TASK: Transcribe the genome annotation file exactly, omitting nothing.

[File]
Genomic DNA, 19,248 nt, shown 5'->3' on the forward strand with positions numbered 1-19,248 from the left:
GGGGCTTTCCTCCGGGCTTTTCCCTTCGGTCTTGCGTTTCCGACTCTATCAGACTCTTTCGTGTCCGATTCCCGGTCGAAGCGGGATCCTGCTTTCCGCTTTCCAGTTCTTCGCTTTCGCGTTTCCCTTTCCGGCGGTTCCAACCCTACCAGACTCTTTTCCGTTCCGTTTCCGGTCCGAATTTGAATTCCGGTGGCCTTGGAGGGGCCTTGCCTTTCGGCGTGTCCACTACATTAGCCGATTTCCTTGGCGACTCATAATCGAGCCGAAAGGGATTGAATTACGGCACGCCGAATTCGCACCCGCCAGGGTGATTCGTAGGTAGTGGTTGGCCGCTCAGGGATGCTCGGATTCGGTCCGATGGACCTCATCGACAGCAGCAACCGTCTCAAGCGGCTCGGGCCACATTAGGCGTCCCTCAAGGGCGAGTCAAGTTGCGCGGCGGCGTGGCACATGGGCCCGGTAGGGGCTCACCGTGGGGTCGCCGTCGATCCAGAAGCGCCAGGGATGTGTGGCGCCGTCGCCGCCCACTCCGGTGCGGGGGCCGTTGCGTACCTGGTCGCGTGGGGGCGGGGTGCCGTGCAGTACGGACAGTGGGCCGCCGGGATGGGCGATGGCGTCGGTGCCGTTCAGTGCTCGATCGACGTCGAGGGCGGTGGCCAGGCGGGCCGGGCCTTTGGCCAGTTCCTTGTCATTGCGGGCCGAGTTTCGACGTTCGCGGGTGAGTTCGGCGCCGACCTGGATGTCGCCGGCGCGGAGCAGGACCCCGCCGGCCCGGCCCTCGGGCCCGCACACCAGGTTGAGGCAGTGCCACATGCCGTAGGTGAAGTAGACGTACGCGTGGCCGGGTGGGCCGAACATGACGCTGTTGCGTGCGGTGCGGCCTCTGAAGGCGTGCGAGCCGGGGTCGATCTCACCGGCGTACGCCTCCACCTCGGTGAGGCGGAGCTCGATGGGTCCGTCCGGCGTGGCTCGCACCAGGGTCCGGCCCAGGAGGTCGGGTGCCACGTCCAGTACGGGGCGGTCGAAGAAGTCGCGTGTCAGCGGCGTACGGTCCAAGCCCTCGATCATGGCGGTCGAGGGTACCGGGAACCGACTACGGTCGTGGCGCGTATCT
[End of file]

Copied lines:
Genomic DNA, 19,248 nt, shown 5'->3' on the forward strand with positions numbered 1-19,248 from the left:
GGGGCTTTCCTCCGGGCTTTTCCCTTCGGTCTTGCGTTTCCGACTCTATCAGACTCTTTCGTGTCCGATTCCCGGTCGAAGCGGGATCCTGCTTTCCGCTTTCCAGTTCTTCGCTTTCGCGTTTCCCTTTCCGGCGGTTCCAACCCTACCAGACTCTTTTCCGTTCCGTTTCCGGTCCGAATTTGAATTCCGGTGGCCTTGGAGGGGCCTTGCCTTTCGGCGTGTCCACTACATTAGCCGATTTCCTTGGCGACTCATAATCGAGCCGAAAGGGATTGAATTACGGCACGCCGAATTCGCACCCGCCAGGGTGATTCGTAGGTAGTGGTTGGCCGCTCAGGGATGCTCGGATTCGGTCCGATGGACCTCATCGACAGCAGCAACCGTCTCAAGCGGCTCGGGCCACATTAGGCGTCCCTCAAGGGCGAGTCAAGTTGCGCGGCGGCGTGGCACATGGGCCCGGTAGGGGCTCACCGTGGGGTCGCCGTCGATCCAGAAGCGCCAGGGATGTGTGGCGCCGTCGCCGCCCACTCCGGTGCGGGGGCCGTTGCGTACCTGGTCGCGTGGGGGCGGGGTGCCGTGCAGTACGGACAGTGGGCCGCCGGGATGGGCGATGGCGTCGGTGCCGTTCAGTGCTCGATCGACGTCGAGGGCGGTGGCCAGGCGGGCCGGGCCTTTGGCCAGTTCCTTGTCATTGCGGGCCGAGTTTCGACGTTCGCGGGTGAGTTCGGCGCCGACCTGGATGTCGCCGGCGCGGAGCAGGACCCCGCCGGCCCGGCCCTCGGGCCCGCACACCAGGTTGAGGCAGTGCCACATGCCGTAGGTGAAGTAGACGTACGCGTGGCCGGGTGGGCCGAACATGACGCTGTTGCGTGCGGTGCGGCCTCTGAAGGCGTGCGAGCCGGGGTCGATCTCACCGGCGTACGCCTCCACCTCGGTGAGGCGGAGCTCGATGGGTCCGTCCGGCGTGGCTCGCACCAGGGTCCGGCCCAGGAGGTCGGGTGCCACGTCCAGTACGGGGCGGTCGAAGAAGTCGCGTGTCAGCGGCGTACGGTCCAAGCCCTCGATCATGGCGGTCGAGGGTACCGGGAACCGACTACGGTCGTGGCGCGTATCT